Buried in a deluge of exam papers

8th June 2001 at 01:00
The advent of new AS-levels has created a logistical nightmare that will stress both staff and pupils. Jon Slater and Julie Henry report on a looming summer of discontent.

MEMBERS of the Government's exam watchdog are set to carry out a post-mortem into the chaos caused by the new AS-exams.

Dennis Richards, a member of the Qualification and Curriculum Authority board, said this year's problems had to be analysed, after reports of schools having no space for examinees, thousands of exam clashes and huge cost increases.

Mr Richards is headteacher at St Aidan's High School, Harrogate, where staff had to deal with 109 exam clashes. He said: "The sheer mechanics of the exam timetable may mean a reconsideration. The QCA will undoubtedly have to look at it."

His comments come as the National Association of Head Teachers demanded a government inquiry into the delivery of A-level reforms.

The QCA is already investigating the stress students suffer from the increased workload throughout their first year in the sixth-form.

Last year, 771,809 A-level papers were taken. This summer that figure rose by 20 per cent following the introduction of the AS-level, a half-way house between GCSE and A-levels.

As many as 100,000 students will take the new exam and as a result the cost of exams fees, invigilators, new desks, administration staff and full-time examination officers has increased as much as 50 per cent for some schools.

At Colchester sixth-form college staff are grappling with a logistical nightmare to ensure that students get the chance to sit their papers. The number of exam entries at the college, which has more than 2,000 students, has more than tripled to 24,000 this year. On Wednesday morning, 1,100 students were taking exams, followed by a further 700 in the afternoon. A total of 450 students have clashes, increasing the administrative burden as they must be isolated until they can take one of the exams at another time (see story below).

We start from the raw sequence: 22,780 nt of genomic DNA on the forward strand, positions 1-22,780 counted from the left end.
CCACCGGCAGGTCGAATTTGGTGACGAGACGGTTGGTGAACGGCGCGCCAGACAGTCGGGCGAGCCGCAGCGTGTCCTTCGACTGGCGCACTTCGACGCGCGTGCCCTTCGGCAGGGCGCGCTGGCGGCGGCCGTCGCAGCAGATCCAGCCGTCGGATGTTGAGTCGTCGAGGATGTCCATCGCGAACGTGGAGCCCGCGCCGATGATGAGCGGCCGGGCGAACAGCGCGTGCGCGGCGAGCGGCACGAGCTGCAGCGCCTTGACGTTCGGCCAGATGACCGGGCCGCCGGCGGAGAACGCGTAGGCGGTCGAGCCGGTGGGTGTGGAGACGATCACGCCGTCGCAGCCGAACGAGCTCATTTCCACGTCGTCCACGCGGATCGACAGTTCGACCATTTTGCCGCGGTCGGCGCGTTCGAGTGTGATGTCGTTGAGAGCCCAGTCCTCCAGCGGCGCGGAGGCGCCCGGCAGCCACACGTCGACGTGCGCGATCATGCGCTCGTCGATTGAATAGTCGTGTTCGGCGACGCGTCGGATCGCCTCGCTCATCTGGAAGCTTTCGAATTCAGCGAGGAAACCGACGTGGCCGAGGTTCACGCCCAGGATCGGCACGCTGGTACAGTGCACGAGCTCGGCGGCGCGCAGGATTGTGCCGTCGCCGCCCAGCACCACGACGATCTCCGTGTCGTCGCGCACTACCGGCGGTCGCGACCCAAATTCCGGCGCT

Lorna Young, exams officer, is struggling to fit everyone in. She said:

"I've been doing this job for 11 years and this is totally unprecedented."

Roger Pope, the deputy principal, estimates that the examinations will cost the college close to pound;400,000. The exam budget, which covers exam board fees, will be pound;320,000, a huge rise on the pound;178,000 spent last year. The college has had to buy 650 new exam desks at a cost of pound;13,000, spend an extra pound;10,000 on invigilators and employ another three people in its exams office.

To accommodate everyone, exam sittings have to be dispersed across 51 different rooms, including 45 which seat just 20 students. Staff have already been faced with panicking candidates unable to find where they are supposed to be.

"We have given pupils personal timetables but in a college this size inevitably students don't do what they are told. However much we tell them to find out where the exams are they don't," Lorna Young said.

At Ashton-under-Lyne sixth-form college the number of invigilators needed has jumped from six to 29.

It is a sign of the exam-driven times that the former gym at Gateway sixth- form college, Leicester, has now been refurbished as a permanent exam room. When not in use by teenagers sitting modules, end-of-year exams and resits, it is hired out to the Open University and nearby De Montfort University. Other rooms have collapsible walls so they can be opened out, cutting down the need for an invigilator per classroom.

De Aston School, Lincolnshire, has hired out the racecourse building in nearby Market Rasen for exams. But the sheer volume of entries this year means there is insufficient space even there and students are now also sitting exams in school.

"It has been really difficult finding a quiet part of the school for students doing oral exams," said headteacher Tony Neal. "We are a rural school and getting students backwards and forwards at different times of day has been a problem.

"It is often things that seem pretty trivial that cause concern. For instance, we barely have the space to store the burgeoning number of scripts."

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